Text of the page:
Review: The Crossover by Kwame Alexander

crossover

The Crossover by Kwame Alexander

Josh Bell is a 13-year-old basketball star along with his twin brother Jordan.  They are the sons of Chuck “Da Man” Bell, who used to play European ball.  Now their father plays only with them, helping them learn the tricks of being a great ball handler.  Josh also has a beat, a rhythm that he patters when he plays, creating rap riffs as he runs on the court.  As he tells his story in verse, he also reveals more than just playing ball, he shows how he and his brother are becoming strong young men.  It just may be though that the strongest man that they know has some weaknesses of his own, ones that come at a huge toll.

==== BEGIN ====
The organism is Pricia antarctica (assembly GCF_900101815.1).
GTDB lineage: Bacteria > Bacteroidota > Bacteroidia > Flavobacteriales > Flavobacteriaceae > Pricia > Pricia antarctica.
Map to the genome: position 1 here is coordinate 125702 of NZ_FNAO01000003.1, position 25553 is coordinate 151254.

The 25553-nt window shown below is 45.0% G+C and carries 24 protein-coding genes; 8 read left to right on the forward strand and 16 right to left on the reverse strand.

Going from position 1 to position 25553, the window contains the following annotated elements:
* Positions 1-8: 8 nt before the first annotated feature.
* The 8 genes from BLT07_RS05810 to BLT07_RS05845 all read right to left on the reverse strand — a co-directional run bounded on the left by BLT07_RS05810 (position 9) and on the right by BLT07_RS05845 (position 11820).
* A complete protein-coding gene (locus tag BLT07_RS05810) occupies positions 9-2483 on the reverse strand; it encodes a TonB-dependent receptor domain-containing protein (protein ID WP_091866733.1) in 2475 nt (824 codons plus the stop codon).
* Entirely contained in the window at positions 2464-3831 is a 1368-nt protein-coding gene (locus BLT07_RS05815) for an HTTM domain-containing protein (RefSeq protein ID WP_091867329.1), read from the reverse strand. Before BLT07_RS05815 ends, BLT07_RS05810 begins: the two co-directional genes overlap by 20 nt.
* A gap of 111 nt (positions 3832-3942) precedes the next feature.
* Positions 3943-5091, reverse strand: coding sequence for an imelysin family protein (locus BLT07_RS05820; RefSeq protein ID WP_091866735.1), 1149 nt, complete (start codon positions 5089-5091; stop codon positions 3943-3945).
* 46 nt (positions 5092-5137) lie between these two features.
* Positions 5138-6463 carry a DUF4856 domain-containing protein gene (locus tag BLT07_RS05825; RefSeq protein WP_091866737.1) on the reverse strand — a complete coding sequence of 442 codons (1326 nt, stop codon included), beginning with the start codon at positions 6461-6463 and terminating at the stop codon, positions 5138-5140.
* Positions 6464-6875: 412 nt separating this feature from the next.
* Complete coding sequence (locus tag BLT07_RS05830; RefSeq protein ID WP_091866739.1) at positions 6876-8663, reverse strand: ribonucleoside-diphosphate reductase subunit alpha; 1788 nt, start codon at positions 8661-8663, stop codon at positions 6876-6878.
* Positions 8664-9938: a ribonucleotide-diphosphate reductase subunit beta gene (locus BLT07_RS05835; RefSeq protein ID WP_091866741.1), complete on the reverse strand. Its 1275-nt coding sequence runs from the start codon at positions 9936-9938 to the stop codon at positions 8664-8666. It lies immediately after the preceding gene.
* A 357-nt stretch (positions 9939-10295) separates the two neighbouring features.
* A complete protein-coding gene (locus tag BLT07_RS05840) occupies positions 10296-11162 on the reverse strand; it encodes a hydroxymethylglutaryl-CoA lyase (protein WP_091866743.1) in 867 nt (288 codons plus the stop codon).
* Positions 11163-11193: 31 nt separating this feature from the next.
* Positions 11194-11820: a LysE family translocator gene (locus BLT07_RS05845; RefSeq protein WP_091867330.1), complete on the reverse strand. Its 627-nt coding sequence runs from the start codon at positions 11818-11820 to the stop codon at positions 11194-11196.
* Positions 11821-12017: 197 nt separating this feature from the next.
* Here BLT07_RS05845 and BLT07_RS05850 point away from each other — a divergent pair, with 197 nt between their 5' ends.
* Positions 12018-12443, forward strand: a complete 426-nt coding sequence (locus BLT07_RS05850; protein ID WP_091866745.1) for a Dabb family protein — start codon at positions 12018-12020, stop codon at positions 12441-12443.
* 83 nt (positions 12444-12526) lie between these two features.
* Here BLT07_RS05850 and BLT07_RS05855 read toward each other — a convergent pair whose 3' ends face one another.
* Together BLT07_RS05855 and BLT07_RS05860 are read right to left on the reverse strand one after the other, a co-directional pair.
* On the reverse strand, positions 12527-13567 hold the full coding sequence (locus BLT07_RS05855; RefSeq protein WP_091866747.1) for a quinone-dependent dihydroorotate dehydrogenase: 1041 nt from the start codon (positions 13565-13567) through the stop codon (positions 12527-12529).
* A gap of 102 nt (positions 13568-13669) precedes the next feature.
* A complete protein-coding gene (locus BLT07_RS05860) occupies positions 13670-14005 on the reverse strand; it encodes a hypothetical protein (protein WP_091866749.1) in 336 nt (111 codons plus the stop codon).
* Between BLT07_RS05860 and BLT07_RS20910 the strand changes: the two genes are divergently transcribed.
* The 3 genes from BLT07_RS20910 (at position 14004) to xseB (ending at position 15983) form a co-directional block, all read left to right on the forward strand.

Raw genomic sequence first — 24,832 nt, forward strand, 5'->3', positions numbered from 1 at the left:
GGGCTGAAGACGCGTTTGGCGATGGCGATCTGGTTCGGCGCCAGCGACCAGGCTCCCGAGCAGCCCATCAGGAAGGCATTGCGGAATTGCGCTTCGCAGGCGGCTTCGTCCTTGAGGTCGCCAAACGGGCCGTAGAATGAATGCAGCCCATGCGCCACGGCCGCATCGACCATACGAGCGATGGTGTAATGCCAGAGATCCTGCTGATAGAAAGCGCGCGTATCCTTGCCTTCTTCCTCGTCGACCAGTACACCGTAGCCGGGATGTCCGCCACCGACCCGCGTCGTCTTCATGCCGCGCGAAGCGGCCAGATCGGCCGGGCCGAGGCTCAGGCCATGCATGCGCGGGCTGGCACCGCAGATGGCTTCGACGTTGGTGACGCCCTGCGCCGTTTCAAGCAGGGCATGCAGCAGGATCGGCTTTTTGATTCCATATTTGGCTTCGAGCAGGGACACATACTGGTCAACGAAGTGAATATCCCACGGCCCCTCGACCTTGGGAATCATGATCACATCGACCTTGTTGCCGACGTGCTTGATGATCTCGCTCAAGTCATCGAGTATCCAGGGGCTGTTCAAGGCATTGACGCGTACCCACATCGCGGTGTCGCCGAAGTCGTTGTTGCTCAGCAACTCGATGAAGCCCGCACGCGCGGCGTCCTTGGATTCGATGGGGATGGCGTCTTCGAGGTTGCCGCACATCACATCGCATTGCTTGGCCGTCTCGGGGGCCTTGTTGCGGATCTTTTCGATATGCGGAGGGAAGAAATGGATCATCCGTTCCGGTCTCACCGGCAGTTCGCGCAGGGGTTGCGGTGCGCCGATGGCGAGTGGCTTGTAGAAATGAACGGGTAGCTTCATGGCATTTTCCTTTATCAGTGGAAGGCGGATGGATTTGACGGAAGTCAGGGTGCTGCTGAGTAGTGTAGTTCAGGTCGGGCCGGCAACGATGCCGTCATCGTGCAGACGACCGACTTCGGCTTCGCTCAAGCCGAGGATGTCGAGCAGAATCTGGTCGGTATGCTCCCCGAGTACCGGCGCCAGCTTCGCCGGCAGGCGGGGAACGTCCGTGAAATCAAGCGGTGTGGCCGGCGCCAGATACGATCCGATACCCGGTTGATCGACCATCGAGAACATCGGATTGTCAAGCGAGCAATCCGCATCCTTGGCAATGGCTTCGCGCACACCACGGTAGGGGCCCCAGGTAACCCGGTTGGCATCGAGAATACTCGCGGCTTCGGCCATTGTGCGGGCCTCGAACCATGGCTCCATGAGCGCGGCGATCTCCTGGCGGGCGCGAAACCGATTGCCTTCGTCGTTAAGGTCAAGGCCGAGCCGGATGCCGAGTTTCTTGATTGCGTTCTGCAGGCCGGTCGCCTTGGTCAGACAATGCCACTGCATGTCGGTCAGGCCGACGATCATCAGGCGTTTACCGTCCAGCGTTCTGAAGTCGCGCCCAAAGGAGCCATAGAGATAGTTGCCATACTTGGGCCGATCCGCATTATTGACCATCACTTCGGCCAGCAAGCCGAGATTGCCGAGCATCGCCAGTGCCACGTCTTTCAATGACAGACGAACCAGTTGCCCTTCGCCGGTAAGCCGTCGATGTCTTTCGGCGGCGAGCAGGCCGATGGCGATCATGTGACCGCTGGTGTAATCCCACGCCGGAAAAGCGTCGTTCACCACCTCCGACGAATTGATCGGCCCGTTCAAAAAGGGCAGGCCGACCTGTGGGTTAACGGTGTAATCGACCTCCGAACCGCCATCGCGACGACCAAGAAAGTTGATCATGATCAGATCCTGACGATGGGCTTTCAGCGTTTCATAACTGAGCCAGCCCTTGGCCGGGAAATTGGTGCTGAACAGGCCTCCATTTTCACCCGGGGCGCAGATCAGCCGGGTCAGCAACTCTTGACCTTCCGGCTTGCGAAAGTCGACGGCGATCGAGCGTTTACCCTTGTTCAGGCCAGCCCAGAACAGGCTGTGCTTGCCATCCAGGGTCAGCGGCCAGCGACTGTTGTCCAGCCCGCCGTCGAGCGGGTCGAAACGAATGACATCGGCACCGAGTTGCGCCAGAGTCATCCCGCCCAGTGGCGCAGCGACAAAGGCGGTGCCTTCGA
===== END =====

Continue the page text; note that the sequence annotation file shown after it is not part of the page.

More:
Can I just say how important this book is?  It is a verse novel, A VERSE NOVEL, for pre-teens that is about young African-American boys who are being reared by two involved parents in a middle-class home.  This book takes stereotypes and turns them on their heads.  Then you have the incredible verse by Alexander, capturing the rhythm of basketball and also the beat of an entire family.  The writing is so strong, so vibrant that the book can’t be put down. 

Josh is a great character as is his entire family.  None of them are stereotypes and both boys are different and yet similar to one another too.  They both struggle with playing the best, meeting girls, living up to their parents’ expectations, and discovering the truth about their father.  This is a coming-of-age story, but one that is dynamic and fresh.

Perfect for sports fans, this verse novel will surprise with its rap feel and its incredible depth.  Simply spectacular.  Appropriate for ages 11-13.

Reviewed from library copy.